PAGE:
During the softening process, sodium is released from the exchange media into the output water. For every grain of hardness removed from water, 

8 mg/1 (ppm) of sodium is added. People on restricted sodium intake diets should account for increased levels of sodium in softened water. Your family physician should be consulted.

Sodium intake from softened water can be avoided by have a reverse osmosis kitchen tap drinking and cooking. 

Substituting potassium chloride for sodium chloride may be appropriate if health or environmental reasons necessitate restricting sodium.

Potassium is an essential mineral for plants; whereas, sodium can damage plant tissues. Because sodium is replaced by potassium, this diluted wastewater is beneficial to a grass covered drain field.

 

 

Myths About Hard Water

The World Health Organization says that "there does not appear to be any convincing evidence that water hardness causes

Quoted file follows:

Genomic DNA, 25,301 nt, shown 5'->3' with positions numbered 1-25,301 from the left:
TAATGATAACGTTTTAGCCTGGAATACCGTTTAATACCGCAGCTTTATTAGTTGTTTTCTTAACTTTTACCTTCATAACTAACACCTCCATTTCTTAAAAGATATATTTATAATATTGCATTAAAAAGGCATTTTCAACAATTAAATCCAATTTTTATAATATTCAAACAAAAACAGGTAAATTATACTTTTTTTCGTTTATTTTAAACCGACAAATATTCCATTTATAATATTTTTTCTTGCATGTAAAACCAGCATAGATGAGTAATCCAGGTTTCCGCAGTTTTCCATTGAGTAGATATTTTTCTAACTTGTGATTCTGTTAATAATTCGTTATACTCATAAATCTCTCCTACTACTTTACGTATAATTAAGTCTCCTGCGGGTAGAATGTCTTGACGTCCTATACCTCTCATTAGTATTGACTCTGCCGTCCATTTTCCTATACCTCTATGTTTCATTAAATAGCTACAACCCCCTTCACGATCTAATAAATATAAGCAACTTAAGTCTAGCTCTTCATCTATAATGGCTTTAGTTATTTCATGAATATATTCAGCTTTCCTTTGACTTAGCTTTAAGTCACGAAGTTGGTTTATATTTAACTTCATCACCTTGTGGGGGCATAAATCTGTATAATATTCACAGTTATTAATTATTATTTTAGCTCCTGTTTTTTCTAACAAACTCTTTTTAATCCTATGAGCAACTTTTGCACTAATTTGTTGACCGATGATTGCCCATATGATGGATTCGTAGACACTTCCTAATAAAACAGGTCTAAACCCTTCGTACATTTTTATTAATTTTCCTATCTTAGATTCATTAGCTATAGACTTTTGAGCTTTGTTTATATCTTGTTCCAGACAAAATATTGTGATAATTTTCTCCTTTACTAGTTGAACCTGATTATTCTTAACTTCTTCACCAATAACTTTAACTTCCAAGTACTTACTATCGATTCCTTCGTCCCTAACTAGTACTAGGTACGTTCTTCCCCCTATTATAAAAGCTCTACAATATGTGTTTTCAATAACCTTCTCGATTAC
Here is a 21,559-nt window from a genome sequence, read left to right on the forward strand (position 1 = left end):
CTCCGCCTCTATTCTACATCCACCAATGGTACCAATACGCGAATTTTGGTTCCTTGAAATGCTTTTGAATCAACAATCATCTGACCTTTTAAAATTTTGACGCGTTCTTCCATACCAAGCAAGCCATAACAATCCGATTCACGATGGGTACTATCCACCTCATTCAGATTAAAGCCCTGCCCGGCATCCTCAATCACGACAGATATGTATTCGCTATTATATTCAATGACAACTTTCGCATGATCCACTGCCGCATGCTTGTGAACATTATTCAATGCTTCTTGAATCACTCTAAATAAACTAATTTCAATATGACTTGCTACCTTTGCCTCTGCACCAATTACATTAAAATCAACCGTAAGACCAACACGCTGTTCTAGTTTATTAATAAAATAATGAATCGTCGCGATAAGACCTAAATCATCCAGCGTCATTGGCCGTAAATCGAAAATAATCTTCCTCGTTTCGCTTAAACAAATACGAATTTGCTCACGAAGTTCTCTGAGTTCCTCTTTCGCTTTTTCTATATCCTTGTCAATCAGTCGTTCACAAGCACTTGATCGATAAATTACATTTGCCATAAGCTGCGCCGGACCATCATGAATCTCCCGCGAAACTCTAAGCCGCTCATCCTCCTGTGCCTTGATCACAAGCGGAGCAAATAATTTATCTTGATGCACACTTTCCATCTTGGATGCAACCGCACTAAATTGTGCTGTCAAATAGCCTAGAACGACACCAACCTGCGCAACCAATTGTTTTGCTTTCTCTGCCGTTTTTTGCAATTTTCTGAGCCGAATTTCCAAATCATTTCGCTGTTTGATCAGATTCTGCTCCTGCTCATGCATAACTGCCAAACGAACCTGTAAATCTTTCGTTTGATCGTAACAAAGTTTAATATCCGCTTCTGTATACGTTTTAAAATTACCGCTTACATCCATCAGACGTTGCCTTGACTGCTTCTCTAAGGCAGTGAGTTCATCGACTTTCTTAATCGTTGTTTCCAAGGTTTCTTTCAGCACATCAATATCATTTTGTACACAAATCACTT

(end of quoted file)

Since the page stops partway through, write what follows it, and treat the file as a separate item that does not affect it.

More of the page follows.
adverse health effects in humans". In fact, the National Research Council has found that hard water can actually serve as a dietary supplement for calcium and magnesium


MYTH #1 - Water Softeners Are Safe For The Environment

Fact: Water Softeners Cause Considerable Damage to the Environment


According to Ann Heil, a Supervising Engineer of the Sanitation Districts of Los Angeles County, automatic water softeners waste water and put a salty brine into the waste stream. High salts in the waste stream can harm aquatic life and can damage crops irrigated with downstream waters.

There are many simple solutions you can take to fix any mineral spotting - and none of them require a water softener. A teaspoon of Sour Salt will handle mineral residue in the dishwasher. Rain-X or furniture wax will minimize water spots on shower doors.

Finally, a whole-house water filter, that retains healthy minerals, will work great for bathing, cooking, cleaning and drinking.

MYTH #2 - Hard Water Is Harsh, Fades Clothes and Dries Skin and Hair

Fact: Hard Water Does Not Fade Colors or Dry Skin and Hair Chlorine in tap water does the damage, just as chlorine bleach.

Water softeners do not remove chlorine or chlorine disinfection byproducts